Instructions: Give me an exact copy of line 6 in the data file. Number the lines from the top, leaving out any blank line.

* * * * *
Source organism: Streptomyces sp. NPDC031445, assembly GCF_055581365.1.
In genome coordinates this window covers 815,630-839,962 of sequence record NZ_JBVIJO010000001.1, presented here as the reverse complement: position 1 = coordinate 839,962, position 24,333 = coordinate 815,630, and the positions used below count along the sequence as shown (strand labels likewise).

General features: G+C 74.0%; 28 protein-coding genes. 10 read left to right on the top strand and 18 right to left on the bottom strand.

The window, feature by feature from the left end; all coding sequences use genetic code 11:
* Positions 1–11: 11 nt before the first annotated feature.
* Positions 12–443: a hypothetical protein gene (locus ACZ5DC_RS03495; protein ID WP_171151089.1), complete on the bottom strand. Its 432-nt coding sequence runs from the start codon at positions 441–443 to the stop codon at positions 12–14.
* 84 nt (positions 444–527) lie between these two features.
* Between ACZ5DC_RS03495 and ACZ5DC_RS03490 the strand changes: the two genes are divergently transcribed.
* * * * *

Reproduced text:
* Positions 12–443: a hypothetical protein gene (locus ACZ5DC_RS03495; protein ID WP_171151089.1), complete on the bottom strand. Its 432-nt coding sequence runs from the start codon at positions 441–443 to the stop codon at positions 12–14.